Four golden rules to communicate under pressure in sports

Working in sports events’ communication sometimes means dealing with delicate situations, as the many accidents of the recent days in cycling remind us. To face the unpredictable, you cannot improvise

Sports in the post-lockdown era have restarted with a load of inevitable doubts and uncertainties. Cycling, in particular, is a sport whose quintessence has always been proximity - rather than distancing - and not used to the idea of ​​"closed doors," besides the logistical challenges due to the constant movement of hundreds of people. The several COVID-19 positive tests of the last few days are creating concerns also for the Tour de France, destined to get going with very little certainty about what it will be.

Despite the environmental circumstances, post-COVID cycling confirmed the values we had seen before the outbreak. The major players on the world scene regained their positions at the top of the bunch. Unfortunately, the first few weeks back on the roads also brought a high number of injuries, some of which resulted from particularly serious accidents.

One point to discuss could be the current state of mind of riders and teams, called to play a compressed season constantly endangered to be cut short, with the responsibility of securing a contract (or continuity) for the coming year. Effort overloads and tensions certainly have had some impact on those circumstances, as do other factors.

However, from our standpoint as communication people and cycling event specialists, the accidents of recent days - Evenepoel, Jakobsen and Schachmann above all - have drawn our attention to the task of managing these events in internal and external relations.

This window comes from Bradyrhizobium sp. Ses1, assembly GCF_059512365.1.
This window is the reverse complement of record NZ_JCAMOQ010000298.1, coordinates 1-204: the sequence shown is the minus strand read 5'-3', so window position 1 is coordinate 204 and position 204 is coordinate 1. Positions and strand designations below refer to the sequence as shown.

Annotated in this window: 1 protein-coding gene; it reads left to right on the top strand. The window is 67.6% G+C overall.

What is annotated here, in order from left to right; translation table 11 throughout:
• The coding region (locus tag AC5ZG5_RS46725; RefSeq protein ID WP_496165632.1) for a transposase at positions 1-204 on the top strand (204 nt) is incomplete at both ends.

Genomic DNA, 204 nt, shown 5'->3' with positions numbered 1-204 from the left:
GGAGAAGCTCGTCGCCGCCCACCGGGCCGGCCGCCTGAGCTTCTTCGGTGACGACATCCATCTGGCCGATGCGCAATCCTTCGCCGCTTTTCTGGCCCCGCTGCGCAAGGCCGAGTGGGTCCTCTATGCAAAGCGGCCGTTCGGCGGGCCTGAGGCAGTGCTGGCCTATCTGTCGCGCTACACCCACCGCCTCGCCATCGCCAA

Over the years, we have had first-hand experience of many delicate situations, including the drone crashed on the Canalone Miramonti slope at 2015 3Tre Madonna di Campiglio, fortunately stopping a few centimetres from an unsuspecting Marcel Hirscher.

In this regard, here are some lessons gained over many years of experience in events. Because to face the unpredictable, you cannot improvise.

  1. Get ready beforehand

Preparation is the key to effective crisis communication. Not to the imponderable - of course - but to its management.

Limiting the risks and arranging all protection and prevention measures is the organization's responsibility, even if there are circumstances (the Campiglio drone is a prime example) in which the case goes beyond what is foreseeable. Accidents and fatalities can also relate to specific responsibilities, and that needs to be taken into account by who is in charge of communication.

We can't know what will happen in advance, but we always need to know who to talk to in case it happens. Who is the OC contact responsible for checking or approving a press release on a sensitive topic? Who is the doctor responsible for providing the diagnosis of a possible injury? Who can make decisions in these moments?

When a serious circumstance occurs - even more so if live on screens around the world - there is not much time to evaluate: you need to act, and know how to do it. This does not only apply to those involved in communication: anyone in a position of responsibility must know who to activate - and how - in the event of sensitive situations.

2. Communication must go on

One of the consequences of unpreparedness may be falling into the temptation to disappear: suspending communication until further notice, not knowing what to say, or afraid of making a mistake.

Whatever happens, communication must not be interrupted. The press office staff must remain available for journalists' requests; the social network channels must continue to update on events' progress. It is not simple, but it is necessary - especially by analyzing the reasons and alternatives.